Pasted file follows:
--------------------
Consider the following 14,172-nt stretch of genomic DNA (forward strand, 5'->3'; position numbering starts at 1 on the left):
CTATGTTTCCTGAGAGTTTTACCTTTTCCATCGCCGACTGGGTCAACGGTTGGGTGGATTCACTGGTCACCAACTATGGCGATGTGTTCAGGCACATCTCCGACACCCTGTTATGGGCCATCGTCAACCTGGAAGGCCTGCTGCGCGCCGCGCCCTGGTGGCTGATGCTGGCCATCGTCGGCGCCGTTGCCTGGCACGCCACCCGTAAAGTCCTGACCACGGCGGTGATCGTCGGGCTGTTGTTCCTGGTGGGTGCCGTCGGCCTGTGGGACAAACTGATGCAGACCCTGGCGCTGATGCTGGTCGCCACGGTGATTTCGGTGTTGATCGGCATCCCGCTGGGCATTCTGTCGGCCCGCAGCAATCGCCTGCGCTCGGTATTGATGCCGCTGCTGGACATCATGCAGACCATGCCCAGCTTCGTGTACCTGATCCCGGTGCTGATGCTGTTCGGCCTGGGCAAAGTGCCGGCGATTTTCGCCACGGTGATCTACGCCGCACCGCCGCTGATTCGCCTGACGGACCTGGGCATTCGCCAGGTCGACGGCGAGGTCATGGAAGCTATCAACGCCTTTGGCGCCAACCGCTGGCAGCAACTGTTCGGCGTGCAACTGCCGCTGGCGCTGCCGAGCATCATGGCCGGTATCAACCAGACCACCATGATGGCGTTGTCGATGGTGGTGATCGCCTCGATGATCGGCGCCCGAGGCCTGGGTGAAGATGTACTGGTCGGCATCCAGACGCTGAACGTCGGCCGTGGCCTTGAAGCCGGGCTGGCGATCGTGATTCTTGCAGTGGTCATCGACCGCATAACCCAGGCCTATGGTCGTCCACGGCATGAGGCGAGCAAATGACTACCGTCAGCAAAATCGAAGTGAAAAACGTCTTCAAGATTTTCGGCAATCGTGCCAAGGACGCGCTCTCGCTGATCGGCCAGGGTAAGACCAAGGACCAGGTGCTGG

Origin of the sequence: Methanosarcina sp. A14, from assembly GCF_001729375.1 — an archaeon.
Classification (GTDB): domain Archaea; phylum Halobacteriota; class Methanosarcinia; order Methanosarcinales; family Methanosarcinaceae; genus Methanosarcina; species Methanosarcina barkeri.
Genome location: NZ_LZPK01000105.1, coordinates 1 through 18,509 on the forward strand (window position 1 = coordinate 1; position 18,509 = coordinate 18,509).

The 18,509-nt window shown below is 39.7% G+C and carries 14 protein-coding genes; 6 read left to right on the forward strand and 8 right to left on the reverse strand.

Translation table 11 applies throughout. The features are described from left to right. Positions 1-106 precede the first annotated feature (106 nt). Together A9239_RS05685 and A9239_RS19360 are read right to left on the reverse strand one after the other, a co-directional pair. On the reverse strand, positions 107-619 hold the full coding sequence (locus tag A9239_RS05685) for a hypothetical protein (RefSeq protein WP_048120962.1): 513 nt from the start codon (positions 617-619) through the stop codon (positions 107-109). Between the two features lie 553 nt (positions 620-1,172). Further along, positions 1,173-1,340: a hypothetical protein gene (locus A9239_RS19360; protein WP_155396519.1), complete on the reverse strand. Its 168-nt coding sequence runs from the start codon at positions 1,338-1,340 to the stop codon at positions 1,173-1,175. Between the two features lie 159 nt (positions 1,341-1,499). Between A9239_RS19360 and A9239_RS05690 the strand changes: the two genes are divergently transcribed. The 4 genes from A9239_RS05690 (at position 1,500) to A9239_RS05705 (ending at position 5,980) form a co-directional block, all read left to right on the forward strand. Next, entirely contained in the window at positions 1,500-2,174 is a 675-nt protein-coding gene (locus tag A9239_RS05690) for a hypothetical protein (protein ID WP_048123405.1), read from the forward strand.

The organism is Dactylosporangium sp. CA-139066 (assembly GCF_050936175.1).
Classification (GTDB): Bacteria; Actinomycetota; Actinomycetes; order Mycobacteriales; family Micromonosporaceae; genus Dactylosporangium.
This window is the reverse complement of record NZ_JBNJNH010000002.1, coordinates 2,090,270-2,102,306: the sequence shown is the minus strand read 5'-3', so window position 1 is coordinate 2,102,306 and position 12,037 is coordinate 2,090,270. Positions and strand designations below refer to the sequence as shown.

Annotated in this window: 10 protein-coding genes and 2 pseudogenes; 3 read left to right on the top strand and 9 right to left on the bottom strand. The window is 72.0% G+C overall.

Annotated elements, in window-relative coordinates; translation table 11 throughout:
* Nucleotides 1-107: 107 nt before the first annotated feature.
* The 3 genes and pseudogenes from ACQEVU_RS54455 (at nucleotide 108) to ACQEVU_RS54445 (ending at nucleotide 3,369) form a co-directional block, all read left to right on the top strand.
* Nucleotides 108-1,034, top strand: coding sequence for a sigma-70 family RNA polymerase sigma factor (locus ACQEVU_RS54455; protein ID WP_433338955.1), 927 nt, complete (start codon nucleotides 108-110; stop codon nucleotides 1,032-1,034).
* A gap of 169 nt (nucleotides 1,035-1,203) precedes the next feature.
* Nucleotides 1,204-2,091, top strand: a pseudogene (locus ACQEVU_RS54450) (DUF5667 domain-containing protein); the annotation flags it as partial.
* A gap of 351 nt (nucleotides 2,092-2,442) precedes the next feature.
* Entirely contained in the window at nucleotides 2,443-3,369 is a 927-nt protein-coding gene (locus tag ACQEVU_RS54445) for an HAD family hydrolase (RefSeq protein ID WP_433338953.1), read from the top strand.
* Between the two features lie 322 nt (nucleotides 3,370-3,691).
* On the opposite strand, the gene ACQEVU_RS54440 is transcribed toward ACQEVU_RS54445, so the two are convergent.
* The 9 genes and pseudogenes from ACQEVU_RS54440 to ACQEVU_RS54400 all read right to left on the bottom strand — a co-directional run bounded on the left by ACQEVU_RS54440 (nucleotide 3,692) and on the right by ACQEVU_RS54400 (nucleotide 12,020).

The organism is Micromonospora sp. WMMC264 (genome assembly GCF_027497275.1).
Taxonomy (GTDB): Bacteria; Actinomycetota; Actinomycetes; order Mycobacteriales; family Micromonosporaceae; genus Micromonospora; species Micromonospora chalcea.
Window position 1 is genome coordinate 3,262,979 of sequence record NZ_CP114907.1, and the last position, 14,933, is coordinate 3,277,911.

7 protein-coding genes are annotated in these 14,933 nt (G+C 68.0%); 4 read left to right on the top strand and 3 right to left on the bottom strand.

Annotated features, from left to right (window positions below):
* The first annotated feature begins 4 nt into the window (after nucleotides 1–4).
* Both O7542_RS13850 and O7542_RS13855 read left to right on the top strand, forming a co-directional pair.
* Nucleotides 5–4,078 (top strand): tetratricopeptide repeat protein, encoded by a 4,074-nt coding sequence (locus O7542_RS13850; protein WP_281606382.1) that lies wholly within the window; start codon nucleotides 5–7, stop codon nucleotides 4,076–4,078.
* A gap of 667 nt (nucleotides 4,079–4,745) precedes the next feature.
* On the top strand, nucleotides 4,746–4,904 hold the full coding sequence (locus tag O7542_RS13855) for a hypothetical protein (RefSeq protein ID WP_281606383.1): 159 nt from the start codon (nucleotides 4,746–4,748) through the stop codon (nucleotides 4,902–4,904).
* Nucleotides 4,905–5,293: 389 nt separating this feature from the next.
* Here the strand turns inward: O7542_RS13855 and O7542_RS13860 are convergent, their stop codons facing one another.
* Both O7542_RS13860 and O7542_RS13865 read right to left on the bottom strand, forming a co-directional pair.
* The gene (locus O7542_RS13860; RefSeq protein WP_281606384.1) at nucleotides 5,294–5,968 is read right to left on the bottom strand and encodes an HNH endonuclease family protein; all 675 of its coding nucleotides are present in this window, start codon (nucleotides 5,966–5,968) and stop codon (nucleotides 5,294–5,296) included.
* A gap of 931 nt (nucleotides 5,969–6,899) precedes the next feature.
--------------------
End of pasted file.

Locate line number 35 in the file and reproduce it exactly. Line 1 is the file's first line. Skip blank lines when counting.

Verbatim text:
* Both O7542_RS13860 and O7542_RS13865 read right to left on the bottom strand, forming a co-directional pair.